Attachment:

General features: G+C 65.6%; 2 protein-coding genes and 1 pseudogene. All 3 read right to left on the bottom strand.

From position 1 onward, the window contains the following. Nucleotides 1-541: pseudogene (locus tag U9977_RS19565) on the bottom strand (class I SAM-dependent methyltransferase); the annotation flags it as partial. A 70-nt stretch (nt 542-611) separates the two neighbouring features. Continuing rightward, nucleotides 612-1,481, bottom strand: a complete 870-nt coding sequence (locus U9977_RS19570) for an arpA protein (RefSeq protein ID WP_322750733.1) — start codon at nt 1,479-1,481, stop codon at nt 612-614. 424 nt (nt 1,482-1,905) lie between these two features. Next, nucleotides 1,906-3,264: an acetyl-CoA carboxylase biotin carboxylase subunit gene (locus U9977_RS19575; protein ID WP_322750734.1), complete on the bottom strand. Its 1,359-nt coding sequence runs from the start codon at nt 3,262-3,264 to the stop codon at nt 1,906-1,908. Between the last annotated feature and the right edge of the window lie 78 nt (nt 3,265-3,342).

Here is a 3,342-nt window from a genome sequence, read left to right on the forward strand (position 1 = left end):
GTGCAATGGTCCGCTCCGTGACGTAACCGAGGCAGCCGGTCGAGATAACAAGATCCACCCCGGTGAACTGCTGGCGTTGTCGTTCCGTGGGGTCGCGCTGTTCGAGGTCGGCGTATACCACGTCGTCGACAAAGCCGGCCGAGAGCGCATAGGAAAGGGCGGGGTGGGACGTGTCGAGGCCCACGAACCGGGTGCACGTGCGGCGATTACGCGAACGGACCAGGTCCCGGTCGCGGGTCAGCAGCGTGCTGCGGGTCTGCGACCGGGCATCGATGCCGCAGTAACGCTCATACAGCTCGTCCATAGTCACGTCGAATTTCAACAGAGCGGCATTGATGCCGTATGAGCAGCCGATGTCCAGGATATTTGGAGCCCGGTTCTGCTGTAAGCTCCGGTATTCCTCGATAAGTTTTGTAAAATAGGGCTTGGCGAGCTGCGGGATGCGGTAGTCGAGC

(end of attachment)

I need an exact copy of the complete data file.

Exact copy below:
General features: G+C 65.6%; 2 protein-coding genes and 1 pseudogene. All 3 read right to left on the bottom strand.

From position 1 onward, the window contains the following. Nucleotides 1-541: pseudogene (locus tag U9977_RS19565) on the bottom strand (class I SAM-dependent methyltransferase); the annotation flags it as partial. A 70-nt stretch (nt 542-611) separates the two neighbouring features. Continuing rightward, nucleotides 612-1,481, bottom strand: a complete 870-nt coding sequence (locus U9977_RS19570) for an arpA protein (RefSeq protein ID WP_322750733.1) — start codon at nt 1,479-1,481, stop codon at nt 612-614. 424 nt (nt 1,482-1,905) lie between these two features. Next, nucleotides 1,906-3,264: an acetyl-CoA carboxylase biotin carboxylase subunit gene (locus U9977_RS19575; protein ID WP_322750734.1), complete on the bottom strand. Its 1,359-nt coding sequence runs from the start codon at nt 3,262-3,264 to the stop codon at nt 1,906-1,908. Between the last annotated feature and the right edge of the window lie 78 nt (nt 3,265-3,342).

Here is a 3,342-nt window from a genome sequence, read left to right on the forward strand (position 1 = left end):
GTGCAATGGTCCGCTCCGTGACGTAACCGAGGCAGCCGGTCGAGATAACAAGATCCACCCCGGTGAACTGCTGGCGTTGTCGTTCCGTGGGGTCGCGCTGTTCGAGGTCGGCGTATACCACGTCGTCGACAAAGCCGGCCGAGAGCGCATAGGAAAGGGCGGGGTGGGACGTGTCGAGGCCCACGAACCGGGTGCACGTGCGGCGATTACGCGAACGGACCAGGTCCCGGTCGCGGGTCAGCAGCGTGCTGCGGGTCTGCGACCGGGCATCGATGCCGCAGTAACGCTCATACAGCTCGTCCATAGTCACGTCGAATTTCAACAGAGCGGCATTGATGCCGTATGAGCAGCCGATGTCCAGGATATTTGGAGCCCGGTTCTGCTGTAAGCTCCGGTATTCCTCGATAAGTTTTGTAAAATAGGGCTTGGCGAGCTGCGGGATGCGGTAGTCGAGC